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Dublin: 7°C Monday 12 April 2021

Positive progress for IRFU in re-contracting top players as Schmidt focuses on November

‘We have opened negotiations with all the players who are coming off national contracts.’

Ireland head coach Joe Schmidt is contracted until 2016.
Ireland head coach Joe Schmidt is contracted until 2016.
Image: Dan Sheridan/INPHO

THE IRFU HAVE not opened talks with Joe Schmidt about extending his contract as Ireland head coach, despite the RFU handing England boss Stuart Lancaster a new six-year deal earlier this month.

However, Irish rugby’s governing say they have undertaken promising discussions with international players who are out of contract at the end of the season, and hope to make announcements in the near future.

With Schmidt having won a Six Nations title in his first season with Ireland – adding to his ever-growing reputation as one of the leading coaches in world rugby – there have been some suggestions that the IRFU would look to extend his deal beyond 2016.

England have taken the step of tying down Lancaster until 2020, but the IRFU have not yet looked to follow suit.

“Ah look, at the moment we haven’t started talking to Joe about contracts or extensions yet,” says Performance Director, David Nucifora.

“We are letting the guy concentrate on his situation now, preparing for November. That’s the only thing that is on his mind at the moment. He is able to, when he needs to, focus totally on what is in front of him.”

Peter O'Mahony The IRFU have made positive progress with the likes of Peter O'Mahony. Source: Billy Stickland/INPHO

Were Ireland to continue their impressive form under Schmidt this season and into the 2015 World Cup, there exists the possibility of other unions looking to recruit the Kiwi in 2016.

Does the thought of Schmidt as a future All Blacks coach, for example, worry Nucifora?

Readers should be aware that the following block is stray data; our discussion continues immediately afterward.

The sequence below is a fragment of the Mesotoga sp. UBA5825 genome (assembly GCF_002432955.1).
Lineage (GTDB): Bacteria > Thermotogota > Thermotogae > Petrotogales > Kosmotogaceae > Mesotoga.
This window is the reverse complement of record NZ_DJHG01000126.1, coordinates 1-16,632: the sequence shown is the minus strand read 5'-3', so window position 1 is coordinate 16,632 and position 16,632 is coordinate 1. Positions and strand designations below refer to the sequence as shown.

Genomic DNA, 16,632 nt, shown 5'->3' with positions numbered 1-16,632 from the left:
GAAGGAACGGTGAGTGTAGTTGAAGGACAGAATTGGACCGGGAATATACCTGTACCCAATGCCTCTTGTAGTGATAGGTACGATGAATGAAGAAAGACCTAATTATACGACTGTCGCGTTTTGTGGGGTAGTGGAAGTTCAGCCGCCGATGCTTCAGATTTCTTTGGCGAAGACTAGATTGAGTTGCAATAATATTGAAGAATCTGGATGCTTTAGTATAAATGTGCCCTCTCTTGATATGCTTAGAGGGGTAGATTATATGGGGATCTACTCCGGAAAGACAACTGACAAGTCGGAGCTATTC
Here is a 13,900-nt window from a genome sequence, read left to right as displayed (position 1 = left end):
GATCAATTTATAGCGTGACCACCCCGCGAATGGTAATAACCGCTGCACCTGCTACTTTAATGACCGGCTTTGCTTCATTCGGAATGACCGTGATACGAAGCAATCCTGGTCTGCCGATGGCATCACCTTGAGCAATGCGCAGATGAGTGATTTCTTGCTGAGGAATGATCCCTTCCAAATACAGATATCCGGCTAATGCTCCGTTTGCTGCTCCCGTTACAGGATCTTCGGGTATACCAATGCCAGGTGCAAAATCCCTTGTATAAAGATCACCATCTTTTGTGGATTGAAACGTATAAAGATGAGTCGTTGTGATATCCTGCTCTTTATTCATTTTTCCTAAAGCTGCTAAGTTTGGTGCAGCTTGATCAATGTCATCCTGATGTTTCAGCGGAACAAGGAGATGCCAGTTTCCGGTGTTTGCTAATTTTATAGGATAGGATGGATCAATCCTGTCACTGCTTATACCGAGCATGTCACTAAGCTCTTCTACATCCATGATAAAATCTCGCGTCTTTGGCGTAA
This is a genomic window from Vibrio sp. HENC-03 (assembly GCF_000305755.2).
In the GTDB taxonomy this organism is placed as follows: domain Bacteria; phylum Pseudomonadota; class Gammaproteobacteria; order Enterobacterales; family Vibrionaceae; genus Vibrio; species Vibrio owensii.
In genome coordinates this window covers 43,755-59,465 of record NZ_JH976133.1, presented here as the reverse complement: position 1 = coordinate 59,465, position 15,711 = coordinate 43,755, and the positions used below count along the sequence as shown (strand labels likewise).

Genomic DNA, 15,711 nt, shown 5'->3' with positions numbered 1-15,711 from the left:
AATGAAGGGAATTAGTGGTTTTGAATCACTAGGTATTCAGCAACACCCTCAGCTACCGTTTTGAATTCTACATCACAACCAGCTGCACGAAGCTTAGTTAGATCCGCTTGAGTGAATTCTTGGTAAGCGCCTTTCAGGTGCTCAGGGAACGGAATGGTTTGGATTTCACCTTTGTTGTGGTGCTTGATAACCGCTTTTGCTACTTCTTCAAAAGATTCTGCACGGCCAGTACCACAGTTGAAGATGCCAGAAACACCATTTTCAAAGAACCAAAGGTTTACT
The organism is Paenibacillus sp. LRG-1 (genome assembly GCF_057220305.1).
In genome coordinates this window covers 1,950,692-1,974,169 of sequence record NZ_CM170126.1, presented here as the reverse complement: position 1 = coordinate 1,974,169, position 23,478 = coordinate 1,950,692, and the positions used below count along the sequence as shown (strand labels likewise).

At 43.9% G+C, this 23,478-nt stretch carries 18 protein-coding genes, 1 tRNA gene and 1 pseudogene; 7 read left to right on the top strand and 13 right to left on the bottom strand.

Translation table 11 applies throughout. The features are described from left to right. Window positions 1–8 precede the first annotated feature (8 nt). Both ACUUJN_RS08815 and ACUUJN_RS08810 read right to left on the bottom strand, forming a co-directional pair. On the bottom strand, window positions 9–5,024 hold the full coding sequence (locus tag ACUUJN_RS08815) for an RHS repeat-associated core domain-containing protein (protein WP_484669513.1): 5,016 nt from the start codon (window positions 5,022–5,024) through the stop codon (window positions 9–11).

“I think you have to be aware of a lot of things, so you don’t take your eye off the ball. But at the same time you deal with what you got to deal with at the time.

Obviously he and I are in dialogue all the time so I have a fairly good understanding of what he is thinking. We will deal with things when the time is right.”

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Nucifora claims the IRFU are in “no hurry” to find a replacement for Ireland defence coach Les Kiss, who will return to Ulster as Director of Rugby after the World Cup, insisting that “Joe will put those things right when we need to.”

On the playing staff front, Nucifora says the IRFU have been active in terms of attempting to re-contract players.

Ireland internationals such as Rob Kearney and Peter O’Mahony’s deals expire next summer, and despite the continuing competition from abroad, Nucifora outlines that discussions have been positive.

“You never actually know until they sign a bit of paper. It’s competitive out there so you have got to have your wits about you. We have opened negotiations with all the players who are coming off national contracts at the moment.

Rob Kearney Rob Kearney is another player the IRFU hope to tie down beyond the end of the current season. Source: Billy Stickland/INPHO

“Some of them are close to being over the line. We are speaking to them all currently. That’s positive. Hopefully we will have some good announcements soon.”

Johnny Sexton recently agreed a four-year deal with the IRFU, perhaps setting something of a precedent. Nucifora believes that each players needs to be judged differently, but admits that some of the experiences of having secured Sexton’s return will be useful moving forward.

“I think you have to judge each one of these cases independently. They’re all different. Every one of them has their own idiosyncrasies about what’s required or needed, so I wouldn’t say there’s any benchmarks or specific things that we’re doing differently.

I always think that dealing face-to-face with people is always a far better way of doing things. So, the more we can possibly personalise the process, the better chance you’ll have of a positive outcome.

“It won’t always be the case but I do think that if you can try and manage to do that it probably takes a lot of the prickly things out of what is not always an easy process.”

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About the author:

Murray Kinsella

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